Natural Disasters: How to Find Hope in their Wake

Written by Dr. John Townsend

July 27, 2018

We often feel powerless when a natural disaster strikes. Watching the news, seeing those affected, we quickly realize natural disasters do not discriminate.

The recent wildfires in the southwest and 2017’s destructive hurricane season caused untold damage to lives and property. All of us have either read about or experienced disasters, such as earthquakes, tornadoes, floods, and tsunamis.

Unfortunately, we will see them again in the future as well.  

Here are some tips to be able to deal with these sorts of negative realities that exist at a high-magnitude level:

    1. Do what life requires.  It is easy to become somewhat obsessed and focused on the past or the next disaster.  While we all need to prepare adequately for these occurrences, our minds are not equipped to stay “on call” thinking about these.  Psychologists call this hypervigilance, a state of constant alertness.  One aspect of hypervigilance is that the demands on your adrenal glands, constantly being engaged, causes them to become fatigued, which can be debilitating to your health and happiness.   Instead of being “on call” for the next disaster, do what is required in your life: take care of your relationships with your family and friends; work in something meaningful and useful; keep your self care a priority; engage in your interests and passions; and help other in some form of service.  This is not denial. It is simply letting your mind and behavior do what they do best.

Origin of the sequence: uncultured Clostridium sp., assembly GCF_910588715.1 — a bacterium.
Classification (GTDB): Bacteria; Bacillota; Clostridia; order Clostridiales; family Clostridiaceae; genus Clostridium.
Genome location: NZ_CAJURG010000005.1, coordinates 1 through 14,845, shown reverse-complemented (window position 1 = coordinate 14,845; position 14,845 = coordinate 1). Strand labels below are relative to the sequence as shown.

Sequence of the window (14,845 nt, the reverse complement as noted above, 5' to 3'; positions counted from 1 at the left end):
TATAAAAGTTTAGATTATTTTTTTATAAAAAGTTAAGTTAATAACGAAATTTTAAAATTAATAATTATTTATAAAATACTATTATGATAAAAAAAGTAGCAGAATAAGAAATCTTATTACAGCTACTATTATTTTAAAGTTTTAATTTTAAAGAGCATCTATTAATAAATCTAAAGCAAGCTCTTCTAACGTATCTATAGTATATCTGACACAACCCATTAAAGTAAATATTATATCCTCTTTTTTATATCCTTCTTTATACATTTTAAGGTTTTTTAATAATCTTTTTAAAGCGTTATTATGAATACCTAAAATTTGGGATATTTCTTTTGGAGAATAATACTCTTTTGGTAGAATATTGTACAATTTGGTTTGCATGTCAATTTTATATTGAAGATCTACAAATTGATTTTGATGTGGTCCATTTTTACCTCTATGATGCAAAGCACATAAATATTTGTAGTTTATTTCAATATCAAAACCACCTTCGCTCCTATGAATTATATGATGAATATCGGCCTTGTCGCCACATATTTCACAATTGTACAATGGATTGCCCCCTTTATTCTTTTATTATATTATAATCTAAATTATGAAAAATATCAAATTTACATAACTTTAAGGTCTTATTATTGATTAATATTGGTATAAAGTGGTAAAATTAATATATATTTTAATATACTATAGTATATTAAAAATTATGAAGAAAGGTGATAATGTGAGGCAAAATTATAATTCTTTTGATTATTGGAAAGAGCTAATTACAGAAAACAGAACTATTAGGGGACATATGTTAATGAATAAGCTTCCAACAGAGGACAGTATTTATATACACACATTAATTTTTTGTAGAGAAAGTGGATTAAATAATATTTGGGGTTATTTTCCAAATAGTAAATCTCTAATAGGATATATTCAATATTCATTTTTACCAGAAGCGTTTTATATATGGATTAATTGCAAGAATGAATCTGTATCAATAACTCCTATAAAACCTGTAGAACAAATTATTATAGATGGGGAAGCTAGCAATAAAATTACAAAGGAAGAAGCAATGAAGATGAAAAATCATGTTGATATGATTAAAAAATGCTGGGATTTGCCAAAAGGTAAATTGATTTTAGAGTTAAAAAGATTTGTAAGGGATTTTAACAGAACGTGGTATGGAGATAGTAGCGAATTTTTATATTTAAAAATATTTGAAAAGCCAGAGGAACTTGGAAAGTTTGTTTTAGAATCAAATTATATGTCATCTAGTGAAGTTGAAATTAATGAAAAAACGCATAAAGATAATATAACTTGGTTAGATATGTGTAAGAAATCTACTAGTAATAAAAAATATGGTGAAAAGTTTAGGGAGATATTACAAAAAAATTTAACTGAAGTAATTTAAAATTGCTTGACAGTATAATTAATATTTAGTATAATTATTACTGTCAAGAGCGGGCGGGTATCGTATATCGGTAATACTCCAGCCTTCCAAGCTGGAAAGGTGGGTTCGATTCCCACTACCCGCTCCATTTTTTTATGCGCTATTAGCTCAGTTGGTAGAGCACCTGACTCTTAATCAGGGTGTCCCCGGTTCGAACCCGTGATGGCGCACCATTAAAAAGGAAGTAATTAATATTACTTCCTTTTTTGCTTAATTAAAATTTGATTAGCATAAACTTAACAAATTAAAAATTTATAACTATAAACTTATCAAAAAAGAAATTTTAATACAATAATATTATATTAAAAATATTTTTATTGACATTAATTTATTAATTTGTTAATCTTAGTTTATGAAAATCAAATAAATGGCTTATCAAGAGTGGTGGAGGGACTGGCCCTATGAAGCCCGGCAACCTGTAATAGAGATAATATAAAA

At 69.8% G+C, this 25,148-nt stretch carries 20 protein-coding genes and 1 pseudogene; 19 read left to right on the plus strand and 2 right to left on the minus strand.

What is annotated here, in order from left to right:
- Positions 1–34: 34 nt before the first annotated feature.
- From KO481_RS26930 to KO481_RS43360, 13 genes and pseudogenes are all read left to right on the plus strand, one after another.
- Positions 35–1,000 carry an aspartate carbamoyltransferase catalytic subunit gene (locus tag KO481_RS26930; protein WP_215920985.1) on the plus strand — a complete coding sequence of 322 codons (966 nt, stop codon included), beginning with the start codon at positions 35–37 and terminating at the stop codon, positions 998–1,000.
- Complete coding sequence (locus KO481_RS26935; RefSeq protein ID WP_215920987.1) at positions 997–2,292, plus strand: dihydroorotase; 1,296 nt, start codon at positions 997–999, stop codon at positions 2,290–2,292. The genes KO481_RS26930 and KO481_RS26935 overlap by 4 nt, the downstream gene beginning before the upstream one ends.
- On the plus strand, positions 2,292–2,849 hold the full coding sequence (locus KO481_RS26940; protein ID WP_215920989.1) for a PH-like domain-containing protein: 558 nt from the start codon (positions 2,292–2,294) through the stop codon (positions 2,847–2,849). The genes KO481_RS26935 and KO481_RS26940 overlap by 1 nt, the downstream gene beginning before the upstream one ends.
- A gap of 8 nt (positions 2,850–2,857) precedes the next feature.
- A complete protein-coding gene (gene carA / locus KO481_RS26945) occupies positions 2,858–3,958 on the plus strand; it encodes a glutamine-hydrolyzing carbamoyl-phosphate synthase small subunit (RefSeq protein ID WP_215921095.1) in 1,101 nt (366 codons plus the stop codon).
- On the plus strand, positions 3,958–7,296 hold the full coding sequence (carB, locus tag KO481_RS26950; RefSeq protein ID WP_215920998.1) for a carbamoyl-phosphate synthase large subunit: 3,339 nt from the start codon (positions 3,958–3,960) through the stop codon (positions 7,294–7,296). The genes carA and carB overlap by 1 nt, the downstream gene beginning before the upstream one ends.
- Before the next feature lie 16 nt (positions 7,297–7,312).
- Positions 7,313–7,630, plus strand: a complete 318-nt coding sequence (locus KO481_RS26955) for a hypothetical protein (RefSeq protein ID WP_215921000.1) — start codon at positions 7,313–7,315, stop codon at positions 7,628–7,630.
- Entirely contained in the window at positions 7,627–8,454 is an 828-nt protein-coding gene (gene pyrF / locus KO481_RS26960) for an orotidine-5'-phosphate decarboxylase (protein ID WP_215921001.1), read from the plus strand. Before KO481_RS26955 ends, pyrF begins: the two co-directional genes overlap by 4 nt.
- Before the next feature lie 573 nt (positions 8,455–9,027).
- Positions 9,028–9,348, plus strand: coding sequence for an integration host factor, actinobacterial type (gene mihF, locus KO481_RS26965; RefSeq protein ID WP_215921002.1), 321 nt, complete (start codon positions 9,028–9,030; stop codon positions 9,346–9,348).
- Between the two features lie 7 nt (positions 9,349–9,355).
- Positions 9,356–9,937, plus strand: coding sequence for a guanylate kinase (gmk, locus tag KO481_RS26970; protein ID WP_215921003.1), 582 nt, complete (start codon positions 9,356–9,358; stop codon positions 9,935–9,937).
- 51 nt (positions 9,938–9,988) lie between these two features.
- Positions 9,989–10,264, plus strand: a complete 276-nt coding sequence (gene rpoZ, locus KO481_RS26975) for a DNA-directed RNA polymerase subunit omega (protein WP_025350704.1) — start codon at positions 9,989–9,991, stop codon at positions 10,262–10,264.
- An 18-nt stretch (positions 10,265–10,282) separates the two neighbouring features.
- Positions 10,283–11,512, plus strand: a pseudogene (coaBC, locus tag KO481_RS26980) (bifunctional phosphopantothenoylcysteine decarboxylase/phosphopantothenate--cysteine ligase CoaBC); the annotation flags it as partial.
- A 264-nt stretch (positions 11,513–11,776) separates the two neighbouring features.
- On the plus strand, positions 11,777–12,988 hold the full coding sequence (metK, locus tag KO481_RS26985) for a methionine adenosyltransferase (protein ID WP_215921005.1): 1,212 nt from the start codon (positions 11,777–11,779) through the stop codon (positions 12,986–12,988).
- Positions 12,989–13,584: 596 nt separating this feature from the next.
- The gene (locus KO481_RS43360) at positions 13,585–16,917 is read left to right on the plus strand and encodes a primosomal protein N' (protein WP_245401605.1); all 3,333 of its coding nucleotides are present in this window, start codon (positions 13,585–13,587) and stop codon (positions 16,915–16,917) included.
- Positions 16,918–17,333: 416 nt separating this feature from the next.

2. Stay connected.  Isolation and avoiding vulnerable relationships tend to have a magnifying effect on our stress reactions to disaster.  Aloneness makes us worse, not better. Having a few supportive, understanding and warm people in your life, where you can mutually share your fears, your lessons learned and your hopes will do a great deal to help you function and feel normal.
    3. Learn resilience.  Resilience is a psychological term describing the ability to bounce back over time after a stress or loss.  People who are resilient, for example, work through financial difficulties, health issues and family troubles, often to their previous level of functioning.  Resilience is not instant, but it is an important skill. Learn resilience over the smaller matters in life, using patience, perseverance and a positive attitude.  This will prepare you for the larger issues you will encounter.
    4. Remove any demand for a just universe.  The idea of “this is not fair” and “it’s not just” is a normal reaction to catastrophic events.  It is just how our minds respond. But if “this isn’t fair” becomes an internal mantra, it will tend to sap your strength, your clarity of mind and your sense of well being.  Just begin to accept that the world doesn’t run on “fair”, though it would be nice if it did. Instead, substitute “it is what it is, and I will deal with what it is.” That will be much more helpful and empowering for you.

 

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